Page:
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Could the Sugarland Stage Collapse Have Been Prevented?

Indiana Governor Mitch Daniels said that the collapsing stage disaster this weekend at the Indiana State Fair, which killed 5 and injured 45 more, was a "fluke" that no one could have anticipated: "This is the finest event of its kind in America, this is the finest one we've ever had, and this desperately sad, as far as I can tell fluke event doesn't change that."

Daniels said precautions were taken before the storm and that no one could have predicted such a strong gust on the stage.

However, a timeline released by Indiana State Police questions that statement.

The timeline shows that the Indiana fair staff contacted the National Weather Service four times between 5:30 p.m. and 8 p.m. The weather service said at 8 p.m. that a storm with hail and 40 mph winds was due to hit the fairgrounds at 9:15 p.m. and the fair staff began making evacuation plans.

Concertgoers were waiting for Sugarland to take the stage when an announcer told them that severe weather was possible and gave them instructions on what to do if an evacuation was necessary. The announcer said concert organizers hoped the concert would continue and many fans remained.

One of those fans, Dr. Dean Silas, said in a phone interview that he was seated in the grandstand and reached the damaged area within five minutes.  He recalled that some concertgoers died immediately in the tragedy. He saw three bodies already covered with plastic.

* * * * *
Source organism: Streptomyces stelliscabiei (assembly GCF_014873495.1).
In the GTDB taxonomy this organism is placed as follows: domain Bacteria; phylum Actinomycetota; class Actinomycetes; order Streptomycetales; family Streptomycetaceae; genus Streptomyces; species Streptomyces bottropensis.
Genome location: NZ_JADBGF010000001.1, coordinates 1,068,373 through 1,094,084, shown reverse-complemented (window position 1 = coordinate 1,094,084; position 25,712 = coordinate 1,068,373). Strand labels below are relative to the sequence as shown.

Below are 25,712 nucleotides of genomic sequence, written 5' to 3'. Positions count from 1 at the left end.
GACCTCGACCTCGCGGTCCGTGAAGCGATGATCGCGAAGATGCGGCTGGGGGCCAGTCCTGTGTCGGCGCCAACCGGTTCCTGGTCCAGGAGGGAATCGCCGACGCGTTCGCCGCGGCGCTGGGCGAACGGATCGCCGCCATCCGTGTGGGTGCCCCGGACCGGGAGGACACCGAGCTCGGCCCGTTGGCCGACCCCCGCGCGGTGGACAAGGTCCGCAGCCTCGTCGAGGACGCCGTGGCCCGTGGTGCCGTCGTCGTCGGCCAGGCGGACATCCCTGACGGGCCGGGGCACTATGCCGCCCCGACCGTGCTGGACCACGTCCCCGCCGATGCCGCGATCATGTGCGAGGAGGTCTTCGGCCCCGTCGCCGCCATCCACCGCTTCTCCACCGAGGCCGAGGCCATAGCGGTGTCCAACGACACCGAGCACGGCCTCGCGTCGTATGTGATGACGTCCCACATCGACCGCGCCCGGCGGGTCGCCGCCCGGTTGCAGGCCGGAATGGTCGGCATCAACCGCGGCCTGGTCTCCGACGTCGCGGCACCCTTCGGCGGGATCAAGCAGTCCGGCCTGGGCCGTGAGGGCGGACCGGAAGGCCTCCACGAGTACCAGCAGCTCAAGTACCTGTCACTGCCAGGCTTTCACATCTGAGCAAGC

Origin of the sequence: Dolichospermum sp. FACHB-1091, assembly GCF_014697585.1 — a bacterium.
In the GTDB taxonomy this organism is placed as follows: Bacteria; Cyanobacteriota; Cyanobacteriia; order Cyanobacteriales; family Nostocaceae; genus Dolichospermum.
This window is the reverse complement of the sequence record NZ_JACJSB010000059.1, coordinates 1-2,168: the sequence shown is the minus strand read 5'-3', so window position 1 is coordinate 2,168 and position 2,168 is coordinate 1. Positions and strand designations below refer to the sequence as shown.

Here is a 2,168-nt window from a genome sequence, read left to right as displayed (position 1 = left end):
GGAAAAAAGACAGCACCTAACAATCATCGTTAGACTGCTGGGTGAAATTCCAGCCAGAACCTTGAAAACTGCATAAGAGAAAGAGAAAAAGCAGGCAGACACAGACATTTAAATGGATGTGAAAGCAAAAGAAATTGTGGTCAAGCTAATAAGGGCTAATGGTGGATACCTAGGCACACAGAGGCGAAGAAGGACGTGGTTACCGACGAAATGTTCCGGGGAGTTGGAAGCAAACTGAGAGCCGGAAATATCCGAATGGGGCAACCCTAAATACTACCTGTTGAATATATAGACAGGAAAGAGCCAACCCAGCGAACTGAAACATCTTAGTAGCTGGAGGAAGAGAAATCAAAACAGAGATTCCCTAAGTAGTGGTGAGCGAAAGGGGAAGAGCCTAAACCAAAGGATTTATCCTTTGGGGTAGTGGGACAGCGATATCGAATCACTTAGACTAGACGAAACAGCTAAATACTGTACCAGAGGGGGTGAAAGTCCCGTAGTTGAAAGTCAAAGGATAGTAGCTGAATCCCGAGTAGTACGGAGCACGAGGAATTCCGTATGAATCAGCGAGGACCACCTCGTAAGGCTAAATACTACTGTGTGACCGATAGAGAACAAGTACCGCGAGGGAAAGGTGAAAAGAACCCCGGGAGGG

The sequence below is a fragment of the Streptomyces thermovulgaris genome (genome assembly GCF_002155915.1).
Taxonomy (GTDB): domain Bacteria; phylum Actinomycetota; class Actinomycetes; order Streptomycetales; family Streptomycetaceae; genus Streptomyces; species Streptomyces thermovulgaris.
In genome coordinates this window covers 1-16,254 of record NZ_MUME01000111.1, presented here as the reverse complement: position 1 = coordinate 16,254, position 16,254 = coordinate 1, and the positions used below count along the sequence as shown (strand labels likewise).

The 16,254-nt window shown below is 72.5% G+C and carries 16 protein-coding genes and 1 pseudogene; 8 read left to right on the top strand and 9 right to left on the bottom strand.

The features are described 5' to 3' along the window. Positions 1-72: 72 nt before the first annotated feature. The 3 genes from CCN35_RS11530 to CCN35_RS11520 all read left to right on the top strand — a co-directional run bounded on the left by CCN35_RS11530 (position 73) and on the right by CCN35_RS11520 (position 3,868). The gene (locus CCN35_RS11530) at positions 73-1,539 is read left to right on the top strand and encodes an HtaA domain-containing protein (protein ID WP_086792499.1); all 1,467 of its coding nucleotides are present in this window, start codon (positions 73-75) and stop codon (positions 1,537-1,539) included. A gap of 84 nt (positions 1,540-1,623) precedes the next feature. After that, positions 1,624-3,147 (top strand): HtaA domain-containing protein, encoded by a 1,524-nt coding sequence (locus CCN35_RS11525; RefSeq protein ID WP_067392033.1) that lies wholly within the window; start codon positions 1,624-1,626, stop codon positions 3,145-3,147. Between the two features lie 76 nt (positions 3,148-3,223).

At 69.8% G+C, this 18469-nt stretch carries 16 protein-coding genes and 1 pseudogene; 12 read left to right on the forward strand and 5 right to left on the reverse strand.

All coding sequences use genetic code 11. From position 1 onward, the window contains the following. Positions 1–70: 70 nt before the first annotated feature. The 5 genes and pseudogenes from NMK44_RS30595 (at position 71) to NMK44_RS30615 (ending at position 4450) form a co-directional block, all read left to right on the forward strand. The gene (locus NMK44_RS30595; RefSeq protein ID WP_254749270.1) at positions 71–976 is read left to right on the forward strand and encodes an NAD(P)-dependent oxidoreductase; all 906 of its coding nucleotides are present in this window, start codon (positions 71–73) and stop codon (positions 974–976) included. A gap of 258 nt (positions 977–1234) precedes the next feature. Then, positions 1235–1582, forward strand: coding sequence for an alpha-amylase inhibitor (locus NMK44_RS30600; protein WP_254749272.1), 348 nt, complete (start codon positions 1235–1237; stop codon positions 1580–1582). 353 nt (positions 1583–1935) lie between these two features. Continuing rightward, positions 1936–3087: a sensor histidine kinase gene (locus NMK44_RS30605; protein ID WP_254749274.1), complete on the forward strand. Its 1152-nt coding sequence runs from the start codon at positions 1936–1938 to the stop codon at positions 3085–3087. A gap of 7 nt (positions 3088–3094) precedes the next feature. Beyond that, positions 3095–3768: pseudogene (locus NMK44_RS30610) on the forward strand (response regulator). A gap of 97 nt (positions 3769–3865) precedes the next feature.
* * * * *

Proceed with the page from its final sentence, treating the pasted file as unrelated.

Silas added that it took 20 to 25 minutes to free those who were trapped. He and others carried some of the injured on makeshift stretchers to a triage area under the grandstand. He estimates that it was 10 minutes before the first ambulances arrived.

Sugarland singer Jennifer Nettles sent a statement to The Associated Press through her manager: "I am so moved. Moved by the grief of those families who lost loved ones. Moved by the pain of those who were injured and the fear of their families. Moved by the great heroism as I watched so many brave Indianapolis fans actually run toward the stage to try and help lift and rescue those injured. Moved by the quickness and organization of the emergency workers who set up the triage and tended to the injured."

Nettles and Kristian Bush, who perform as Sugarland, canceled their Sunday show next door at the Iowa State Fair and their manager Jason Owen referred questions about the accident to fair officials, saying in an email, "it was their stage and lighting rigs so it wouldn't be right for us to comment."

Indiana State Fair director Cindy Hoye said it was too soon to speculate who was responsible for the stage and its rigging, but she had confidence in Mid-America, the company that owns the stage. Mid-America did not respond to messages left Sunday.


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